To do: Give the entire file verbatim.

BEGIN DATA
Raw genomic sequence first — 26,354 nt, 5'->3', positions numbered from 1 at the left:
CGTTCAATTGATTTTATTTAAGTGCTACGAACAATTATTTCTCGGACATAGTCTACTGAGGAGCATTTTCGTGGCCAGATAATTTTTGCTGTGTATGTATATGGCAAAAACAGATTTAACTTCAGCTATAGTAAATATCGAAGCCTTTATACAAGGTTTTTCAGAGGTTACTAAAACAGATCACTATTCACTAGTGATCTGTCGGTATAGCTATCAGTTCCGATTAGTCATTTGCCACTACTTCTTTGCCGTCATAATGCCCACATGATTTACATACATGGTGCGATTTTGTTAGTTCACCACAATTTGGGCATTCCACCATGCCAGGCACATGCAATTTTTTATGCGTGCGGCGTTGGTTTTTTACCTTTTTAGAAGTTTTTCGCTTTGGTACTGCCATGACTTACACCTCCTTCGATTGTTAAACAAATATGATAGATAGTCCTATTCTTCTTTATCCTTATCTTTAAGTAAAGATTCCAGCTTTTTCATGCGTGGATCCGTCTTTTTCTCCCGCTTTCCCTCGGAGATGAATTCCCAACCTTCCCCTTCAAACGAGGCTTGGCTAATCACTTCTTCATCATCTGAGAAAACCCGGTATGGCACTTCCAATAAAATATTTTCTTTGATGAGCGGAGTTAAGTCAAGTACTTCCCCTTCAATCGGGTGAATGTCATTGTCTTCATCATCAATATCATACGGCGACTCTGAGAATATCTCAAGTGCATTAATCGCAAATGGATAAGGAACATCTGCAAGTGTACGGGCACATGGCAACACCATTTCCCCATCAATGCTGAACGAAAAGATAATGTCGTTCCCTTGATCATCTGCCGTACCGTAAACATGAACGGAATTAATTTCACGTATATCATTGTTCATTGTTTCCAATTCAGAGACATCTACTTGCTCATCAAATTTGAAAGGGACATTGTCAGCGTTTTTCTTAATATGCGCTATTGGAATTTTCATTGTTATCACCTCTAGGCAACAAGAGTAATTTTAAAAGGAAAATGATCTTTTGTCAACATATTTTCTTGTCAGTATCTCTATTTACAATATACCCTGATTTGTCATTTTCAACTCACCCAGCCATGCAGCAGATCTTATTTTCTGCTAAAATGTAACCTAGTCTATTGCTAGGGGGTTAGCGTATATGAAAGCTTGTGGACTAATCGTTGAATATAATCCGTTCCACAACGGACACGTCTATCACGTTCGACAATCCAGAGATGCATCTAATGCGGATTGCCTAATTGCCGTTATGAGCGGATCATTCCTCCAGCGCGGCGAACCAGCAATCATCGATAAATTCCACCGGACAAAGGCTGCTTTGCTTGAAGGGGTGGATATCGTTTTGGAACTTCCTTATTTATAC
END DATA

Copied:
Raw genomic sequence first — 26,354 nt, 5'->3', positions numbered from 1 at the left:
CGTTCAATTGATTTTATTTAAGTGCTACGAACAATTATTTCTCGGACATAGTCTACTGAGGAGCATTTTCGTGGCCAGATAATTTTTGCTGTGTATGTATATGGCAAAAACAGATTTAACTTCAGCTATAGTAAATATCGAAGCCTTTATACAAGGTTTTTCAGAGGTTACTAAAACAGATCACTATTCACTAGTGATCTGTCGGTATAGCTATCAGTTCCGATTAGTCATTTGCCACTACTTCTTTGCCGTCATAATGCCCACATGATTTACATACATGGTGCGATTTTGTTAGTTCACCACAATTTGGGCATTCCACCATGCCAGGCACATGCAATTTTTTATGCGTGCGGCGTTGGTTTTTTACCTTTTTAGAAGTTTTTCGCTTTGGTACTGCCATGACTTACACCTCCTTCGATTGTTAAACAAATATGATAGATAGTCCTATTCTTCTTTATCCTTATCTTTAAGTAAAGATTCCAGCTTTTTCATGCGTGGATCCGTCTTTTTCTCCCGCTTTCCCTCGGAGATGAATTCCCAACCTTCCCCTTCAAACGAGGCTTGGCTAATCACTTCTTCATCATCTGAGAAAACCCGGTATGGCACTTCCAATAAAATATTTTCTTTGATGAGCGGAGTTAAGTCAAGTACTTCCCCTTCAATCGGGTGAATGTCATTGTCTTCATCATCAATATCATACGGCGACTCTGAGAATATCTCAAGTGCATTAATCGCAAATGGATAAGGAACATCTGCAAGTGTACGGGCACATGGCAACACCATTTCCCCATCAATGCTGAACGAAAAGATAATGTCGTTCCCTTGATCATCTGCCGTACCGTAAACATGAACGGAATTAATTTCACGTATATCATTGTTCATTGTTTCCAATTCAGAGACATCTACTTGCTCATCAAATTTGAAAGGGACATTGTCAGCGTTTTTCTTAATATGCGCTATTGGAATTTTCATTGTTATCACCTCTAGGCAACAAGAGTAATTTTAAAAGGAAAATGATCTTTTGTCAACATATTTTCTTGTCAGTATCTCTATTTACAATATACCCTGATTTGTCATTTTCAACTCACCCAGCCATGCAGCAGATCTTATTTTCTGCTAAAATGTAACCTAGTCTATTGCTAGGGGGTTAGCGTATATGAAAGCTTGTGGACTAATCGTTGAATATAATCCGTTCCACAACGGACACGTCTATCACGTTCGACAATCCAGAGATGCATCTAATGCGGATTGCCTAATTGCCGTTATGAGCGGATCATTCCTCCAGCGCGGCGAACCAGCAATCATCGATAAATTCCACCGGACAAAGGCTGCTTTGCTTGAAGGGGTGGATATCGTTTTGGAACTTCCTTATTTATAC